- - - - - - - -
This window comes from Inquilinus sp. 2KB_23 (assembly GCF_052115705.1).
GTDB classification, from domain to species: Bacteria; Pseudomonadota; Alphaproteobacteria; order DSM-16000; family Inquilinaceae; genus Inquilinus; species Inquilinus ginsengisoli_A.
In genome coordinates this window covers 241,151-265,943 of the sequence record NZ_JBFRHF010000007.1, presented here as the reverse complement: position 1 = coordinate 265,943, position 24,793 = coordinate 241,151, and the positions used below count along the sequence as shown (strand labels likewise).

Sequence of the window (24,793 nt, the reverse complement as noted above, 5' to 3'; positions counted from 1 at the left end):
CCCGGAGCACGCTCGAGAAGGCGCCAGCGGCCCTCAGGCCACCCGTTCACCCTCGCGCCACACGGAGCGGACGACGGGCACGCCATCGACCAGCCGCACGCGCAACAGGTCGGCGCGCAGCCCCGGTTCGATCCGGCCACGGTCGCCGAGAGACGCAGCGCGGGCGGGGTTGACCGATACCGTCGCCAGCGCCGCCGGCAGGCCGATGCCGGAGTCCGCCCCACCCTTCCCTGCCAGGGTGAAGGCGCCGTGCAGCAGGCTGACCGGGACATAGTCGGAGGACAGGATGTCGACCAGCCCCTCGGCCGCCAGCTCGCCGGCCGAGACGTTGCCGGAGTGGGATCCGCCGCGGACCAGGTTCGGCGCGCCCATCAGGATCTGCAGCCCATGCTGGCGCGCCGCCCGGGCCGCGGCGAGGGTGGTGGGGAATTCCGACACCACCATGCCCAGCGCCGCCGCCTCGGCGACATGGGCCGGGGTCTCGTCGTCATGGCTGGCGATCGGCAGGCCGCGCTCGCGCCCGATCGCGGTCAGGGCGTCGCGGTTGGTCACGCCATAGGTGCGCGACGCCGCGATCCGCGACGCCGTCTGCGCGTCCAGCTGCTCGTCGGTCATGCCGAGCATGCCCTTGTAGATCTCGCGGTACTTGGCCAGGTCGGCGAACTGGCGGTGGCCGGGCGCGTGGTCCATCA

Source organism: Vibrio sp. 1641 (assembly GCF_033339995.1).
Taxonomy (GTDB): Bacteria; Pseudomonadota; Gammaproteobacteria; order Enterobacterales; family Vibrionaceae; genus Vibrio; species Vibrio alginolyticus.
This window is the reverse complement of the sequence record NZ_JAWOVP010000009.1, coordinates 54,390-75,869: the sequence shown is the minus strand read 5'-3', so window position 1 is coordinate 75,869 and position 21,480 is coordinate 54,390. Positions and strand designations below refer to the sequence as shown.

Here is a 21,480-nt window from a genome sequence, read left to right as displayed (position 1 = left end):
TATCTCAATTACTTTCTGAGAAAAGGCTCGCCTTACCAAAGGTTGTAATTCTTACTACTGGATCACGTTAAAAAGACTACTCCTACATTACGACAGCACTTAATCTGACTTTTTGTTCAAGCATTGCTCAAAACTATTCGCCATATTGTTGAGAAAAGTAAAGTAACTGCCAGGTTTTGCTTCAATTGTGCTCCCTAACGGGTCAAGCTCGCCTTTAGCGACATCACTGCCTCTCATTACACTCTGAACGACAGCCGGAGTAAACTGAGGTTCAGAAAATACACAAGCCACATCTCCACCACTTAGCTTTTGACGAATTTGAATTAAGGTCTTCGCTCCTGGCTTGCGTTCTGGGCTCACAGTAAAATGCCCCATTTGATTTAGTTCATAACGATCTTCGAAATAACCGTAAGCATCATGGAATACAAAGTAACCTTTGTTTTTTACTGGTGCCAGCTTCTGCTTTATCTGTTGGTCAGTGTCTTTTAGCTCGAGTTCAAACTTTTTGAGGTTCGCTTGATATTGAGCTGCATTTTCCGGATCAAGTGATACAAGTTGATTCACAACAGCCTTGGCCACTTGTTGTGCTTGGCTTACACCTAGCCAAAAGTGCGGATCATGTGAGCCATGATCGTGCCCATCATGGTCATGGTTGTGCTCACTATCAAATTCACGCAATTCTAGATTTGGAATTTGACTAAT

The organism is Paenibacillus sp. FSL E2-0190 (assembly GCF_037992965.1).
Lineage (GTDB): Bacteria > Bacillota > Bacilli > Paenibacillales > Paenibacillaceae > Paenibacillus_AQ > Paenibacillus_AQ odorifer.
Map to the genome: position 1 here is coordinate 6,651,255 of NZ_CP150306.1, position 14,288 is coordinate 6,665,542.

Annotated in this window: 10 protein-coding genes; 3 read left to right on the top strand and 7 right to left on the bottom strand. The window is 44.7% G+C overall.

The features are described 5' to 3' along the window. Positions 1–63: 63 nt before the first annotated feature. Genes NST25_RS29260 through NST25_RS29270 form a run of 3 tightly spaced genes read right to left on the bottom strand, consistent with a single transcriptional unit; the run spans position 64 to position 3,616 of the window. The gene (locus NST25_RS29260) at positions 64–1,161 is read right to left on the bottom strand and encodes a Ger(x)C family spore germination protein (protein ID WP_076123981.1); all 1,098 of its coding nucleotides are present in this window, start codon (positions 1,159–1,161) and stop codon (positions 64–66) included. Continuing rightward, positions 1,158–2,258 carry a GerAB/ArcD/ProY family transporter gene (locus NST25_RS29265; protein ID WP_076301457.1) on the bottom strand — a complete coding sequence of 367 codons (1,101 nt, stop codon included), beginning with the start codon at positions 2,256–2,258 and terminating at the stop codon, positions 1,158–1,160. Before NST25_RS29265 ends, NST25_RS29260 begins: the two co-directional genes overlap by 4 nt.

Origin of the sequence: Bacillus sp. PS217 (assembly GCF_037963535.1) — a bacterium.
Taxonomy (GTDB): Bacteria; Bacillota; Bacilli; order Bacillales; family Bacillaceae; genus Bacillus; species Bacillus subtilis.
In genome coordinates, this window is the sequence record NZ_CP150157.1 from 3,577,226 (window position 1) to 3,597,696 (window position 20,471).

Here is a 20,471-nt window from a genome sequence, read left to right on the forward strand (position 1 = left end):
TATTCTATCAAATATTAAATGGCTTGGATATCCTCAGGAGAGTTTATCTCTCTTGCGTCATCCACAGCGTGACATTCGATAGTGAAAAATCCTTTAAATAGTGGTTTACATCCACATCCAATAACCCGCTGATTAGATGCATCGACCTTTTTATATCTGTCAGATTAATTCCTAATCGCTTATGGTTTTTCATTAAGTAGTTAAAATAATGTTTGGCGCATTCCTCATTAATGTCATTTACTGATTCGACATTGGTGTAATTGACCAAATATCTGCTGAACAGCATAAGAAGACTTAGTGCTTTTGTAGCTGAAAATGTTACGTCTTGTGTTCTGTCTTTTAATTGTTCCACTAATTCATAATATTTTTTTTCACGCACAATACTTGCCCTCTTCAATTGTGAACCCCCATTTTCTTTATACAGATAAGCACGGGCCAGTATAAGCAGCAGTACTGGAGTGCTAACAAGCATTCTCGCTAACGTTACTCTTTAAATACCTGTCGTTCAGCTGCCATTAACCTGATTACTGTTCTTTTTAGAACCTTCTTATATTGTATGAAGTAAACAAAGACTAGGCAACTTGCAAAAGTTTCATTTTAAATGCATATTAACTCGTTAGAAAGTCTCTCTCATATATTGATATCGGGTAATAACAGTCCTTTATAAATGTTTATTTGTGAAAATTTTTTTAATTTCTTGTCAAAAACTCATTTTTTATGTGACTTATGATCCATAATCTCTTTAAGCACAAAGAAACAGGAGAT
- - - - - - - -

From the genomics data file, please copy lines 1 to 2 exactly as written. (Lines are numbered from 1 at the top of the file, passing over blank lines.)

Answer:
This window comes from Inquilinus sp. 2KB_23 (assembly GCF_052115705.1).
GTDB classification, from domain to species: Bacteria; Pseudomonadota; Alphaproteobacteria; order DSM-16000; family Inquilinaceae; genus Inquilinus; species Inquilinus ginsengisoli_A.